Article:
A bill introduced yesterday by the Conservative government to combat cyber bullying could also have the effect of making it easier for Canadian Internet service providers to permit authorities to conduct online surveillance and metadata collection.
Bill C-13, the Protecting Canadians from Online Crime Act which was introduced by Minister of Justice Peter MacKay comes with provisions that take on rising concerns of many Canadians about cyberbullying.
For instance, the proposed code makes it illegal to distribute “intimate images” without the consent of the person in the image. The bill also makes it easier for authorities and affected parties to have those images scrubbed from the Internet.
However, a section of the bill dealing with voluntary disclosure appears to encourage ISPs and other online companies to disclose information about their customers without a court order.
The bill states:
- For greater certainty, no preservation demand, preservation order or production order is necessary for a peace officer or public officer to ask a person to voluntarily preserve data that the person is not prohibited by law from preserving or to voluntarily provide a document to the officer that the person is not prohibited by law from disclosing.
- A person who preserves data or provides a document in those circumstances does not incur any criminal or civil liability for doing so.
In the light of recent revelations by former United States National Security Agency security contractor Edward Snowden of the NSA’s metadata harvesting activities and subsequent reports of telecoms and ISPs willingly providing law enforcement agencies with information on their subscribers, this offer or immunity from liability to ISPs and telecom companies for “voluntarily” providing customer data is very troubling, according to privacy advocates.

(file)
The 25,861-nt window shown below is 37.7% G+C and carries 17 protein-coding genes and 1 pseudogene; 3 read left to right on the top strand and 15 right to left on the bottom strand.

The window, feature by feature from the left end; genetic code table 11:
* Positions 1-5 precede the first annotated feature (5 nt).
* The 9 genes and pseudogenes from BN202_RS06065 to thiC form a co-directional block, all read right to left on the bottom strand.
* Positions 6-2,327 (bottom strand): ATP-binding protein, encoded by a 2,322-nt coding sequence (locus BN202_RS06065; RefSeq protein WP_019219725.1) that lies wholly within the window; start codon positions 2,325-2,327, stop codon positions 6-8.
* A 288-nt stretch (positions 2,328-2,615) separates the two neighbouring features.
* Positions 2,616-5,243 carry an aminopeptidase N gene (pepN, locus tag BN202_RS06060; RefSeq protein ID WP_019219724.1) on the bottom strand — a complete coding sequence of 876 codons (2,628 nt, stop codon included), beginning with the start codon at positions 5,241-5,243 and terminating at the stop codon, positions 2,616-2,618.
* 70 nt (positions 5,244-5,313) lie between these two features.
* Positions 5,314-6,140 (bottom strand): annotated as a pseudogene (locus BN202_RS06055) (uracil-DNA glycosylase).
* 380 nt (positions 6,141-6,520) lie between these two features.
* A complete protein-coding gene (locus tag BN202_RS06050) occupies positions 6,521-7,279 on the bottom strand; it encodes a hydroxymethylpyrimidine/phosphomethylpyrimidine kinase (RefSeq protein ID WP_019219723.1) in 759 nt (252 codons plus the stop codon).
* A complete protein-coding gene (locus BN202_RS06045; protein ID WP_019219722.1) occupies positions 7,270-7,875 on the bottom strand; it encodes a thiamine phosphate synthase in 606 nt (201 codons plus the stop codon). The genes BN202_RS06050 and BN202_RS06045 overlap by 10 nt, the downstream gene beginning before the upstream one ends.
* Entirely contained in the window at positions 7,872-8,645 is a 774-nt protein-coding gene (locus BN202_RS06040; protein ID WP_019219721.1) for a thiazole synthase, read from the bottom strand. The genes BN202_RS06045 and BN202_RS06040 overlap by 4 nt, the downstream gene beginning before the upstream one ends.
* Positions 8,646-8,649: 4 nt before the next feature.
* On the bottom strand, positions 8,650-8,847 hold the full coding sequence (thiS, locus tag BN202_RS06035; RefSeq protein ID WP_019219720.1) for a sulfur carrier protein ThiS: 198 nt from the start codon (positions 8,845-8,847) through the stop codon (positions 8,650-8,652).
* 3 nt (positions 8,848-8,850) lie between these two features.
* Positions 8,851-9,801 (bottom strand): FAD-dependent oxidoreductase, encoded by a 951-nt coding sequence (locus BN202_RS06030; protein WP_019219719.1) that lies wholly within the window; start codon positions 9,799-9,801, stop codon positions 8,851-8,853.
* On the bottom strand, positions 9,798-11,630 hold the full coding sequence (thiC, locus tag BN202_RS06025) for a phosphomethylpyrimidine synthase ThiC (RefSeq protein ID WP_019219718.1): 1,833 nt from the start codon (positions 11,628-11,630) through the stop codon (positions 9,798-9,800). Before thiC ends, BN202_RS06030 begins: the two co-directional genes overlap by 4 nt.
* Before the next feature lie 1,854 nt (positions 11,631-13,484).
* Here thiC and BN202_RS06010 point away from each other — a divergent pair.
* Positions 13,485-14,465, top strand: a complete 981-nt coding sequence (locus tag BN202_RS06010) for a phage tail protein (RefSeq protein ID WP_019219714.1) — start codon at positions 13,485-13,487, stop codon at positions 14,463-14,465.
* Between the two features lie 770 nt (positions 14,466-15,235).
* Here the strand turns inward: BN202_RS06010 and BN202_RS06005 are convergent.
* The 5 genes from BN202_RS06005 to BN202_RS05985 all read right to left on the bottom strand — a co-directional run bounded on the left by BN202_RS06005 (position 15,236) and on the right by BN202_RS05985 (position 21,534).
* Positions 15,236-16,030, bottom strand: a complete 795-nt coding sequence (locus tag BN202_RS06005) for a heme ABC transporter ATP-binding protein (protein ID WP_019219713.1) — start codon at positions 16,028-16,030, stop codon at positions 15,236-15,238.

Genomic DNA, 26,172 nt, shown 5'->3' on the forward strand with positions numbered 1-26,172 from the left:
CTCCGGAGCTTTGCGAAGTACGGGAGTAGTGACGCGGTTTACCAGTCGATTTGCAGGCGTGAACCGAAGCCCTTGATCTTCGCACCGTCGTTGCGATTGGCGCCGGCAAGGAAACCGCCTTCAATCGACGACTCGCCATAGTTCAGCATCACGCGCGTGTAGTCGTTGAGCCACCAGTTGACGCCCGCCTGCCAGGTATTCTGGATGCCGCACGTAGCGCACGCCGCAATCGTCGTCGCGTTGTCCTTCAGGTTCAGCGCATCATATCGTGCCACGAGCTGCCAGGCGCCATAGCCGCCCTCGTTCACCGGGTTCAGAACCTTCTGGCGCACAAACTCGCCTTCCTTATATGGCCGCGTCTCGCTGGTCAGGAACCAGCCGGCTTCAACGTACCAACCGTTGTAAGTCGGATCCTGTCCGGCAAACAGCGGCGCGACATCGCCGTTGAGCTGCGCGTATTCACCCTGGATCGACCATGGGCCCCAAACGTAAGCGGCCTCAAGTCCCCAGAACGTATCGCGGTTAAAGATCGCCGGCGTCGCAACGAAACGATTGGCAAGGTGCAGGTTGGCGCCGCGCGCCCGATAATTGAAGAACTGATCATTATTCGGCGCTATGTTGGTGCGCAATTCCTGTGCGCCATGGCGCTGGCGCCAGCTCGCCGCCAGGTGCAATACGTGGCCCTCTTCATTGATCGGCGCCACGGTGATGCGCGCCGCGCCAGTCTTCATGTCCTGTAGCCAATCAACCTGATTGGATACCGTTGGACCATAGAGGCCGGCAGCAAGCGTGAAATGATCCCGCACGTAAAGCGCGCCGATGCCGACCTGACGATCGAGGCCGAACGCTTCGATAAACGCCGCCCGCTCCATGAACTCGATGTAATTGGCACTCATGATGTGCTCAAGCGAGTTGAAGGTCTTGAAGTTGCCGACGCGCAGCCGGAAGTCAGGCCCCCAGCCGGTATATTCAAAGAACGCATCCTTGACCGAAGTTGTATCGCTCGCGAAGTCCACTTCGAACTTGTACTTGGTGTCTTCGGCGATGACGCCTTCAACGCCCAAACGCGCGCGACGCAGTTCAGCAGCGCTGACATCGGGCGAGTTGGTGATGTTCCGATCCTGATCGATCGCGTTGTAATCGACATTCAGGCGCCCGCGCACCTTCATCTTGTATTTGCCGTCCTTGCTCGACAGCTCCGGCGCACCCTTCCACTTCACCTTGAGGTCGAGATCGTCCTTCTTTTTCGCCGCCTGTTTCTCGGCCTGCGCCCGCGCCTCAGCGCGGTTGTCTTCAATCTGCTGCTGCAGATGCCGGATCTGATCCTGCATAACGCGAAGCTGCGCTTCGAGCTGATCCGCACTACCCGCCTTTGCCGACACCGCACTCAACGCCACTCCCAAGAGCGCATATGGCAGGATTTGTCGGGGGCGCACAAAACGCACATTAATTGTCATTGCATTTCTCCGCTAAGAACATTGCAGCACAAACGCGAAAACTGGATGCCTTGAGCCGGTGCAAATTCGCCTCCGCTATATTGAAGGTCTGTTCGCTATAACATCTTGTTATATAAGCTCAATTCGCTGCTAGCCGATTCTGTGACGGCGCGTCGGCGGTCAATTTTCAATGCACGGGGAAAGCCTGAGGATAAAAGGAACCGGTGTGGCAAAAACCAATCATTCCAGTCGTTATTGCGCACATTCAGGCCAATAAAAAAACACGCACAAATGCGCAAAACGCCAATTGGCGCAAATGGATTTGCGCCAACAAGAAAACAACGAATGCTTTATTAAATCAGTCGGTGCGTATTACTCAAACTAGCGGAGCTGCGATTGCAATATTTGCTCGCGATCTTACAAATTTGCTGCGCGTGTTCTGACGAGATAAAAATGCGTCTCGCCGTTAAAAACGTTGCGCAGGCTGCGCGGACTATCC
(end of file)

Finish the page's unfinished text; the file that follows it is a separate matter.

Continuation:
For instance, it has led Michael Geist, University of Ottawa e-commerce law professor to wonder if the controversial Bill-C30, the Protecting Children from Internet Predators Act introduced in February 2012 by then Public Safety Minister Vic Toews is being reintroduced “under the guise of the cyberbullying legislation.”
“The similarly-named bill is now marketed as an effort to crack down cyberbullying , yet the vast majority of the bill simply brings back many (though not all) lawful access provisions,” Geist wrote in his recent blog.
“It was introduced as Canada’s cyberbullying law, but it’s more than that,” said privacy law expert David Fraser in his recent blog. “The summary of the bill only refers to the portion of the legislation that deals with cyberbullying, but the government has buried a number of other provisions in that statue that seem to have little, if anything at all to do with bullying.
The legislation being introduced yesterday would:
• Prohibit the non-consensual distribution of intimate images;
• Empower a court to order the removal of intimate images from the Internet;
• Permit the court to order forfeiture of the computer, cell phone or other device used in the offence;
• Provide for reimbursement to victims for costs incurred in removing the intimate image from the Internet or elsewhere; and
• Empower the court to make an order to prevent someone from distributing intimate images.
However, the production order mentioned in the new bill comes with much lower requirement for accessing metadata.
“Ironically the lower standards for meta data comes just as the Supreme Court of Canada has warned that ‘it is difficult to imagine a more intrusive invasion of privacy that the search of a personal or home computer,’” said Geist.
If you’re thinking of emailing politicians to complain about the bill to the government, C-13, may have that covered as well.
The harassment provision in the proposed bill appears to be quite broad suggesting multiple communications to a person may be deemed harassment:
Everyone commits an offence who, without lawful excuse and with intent to harass a person, repeatedly communicates, or causes repeated communications to be made, with them by a means of telecommunication.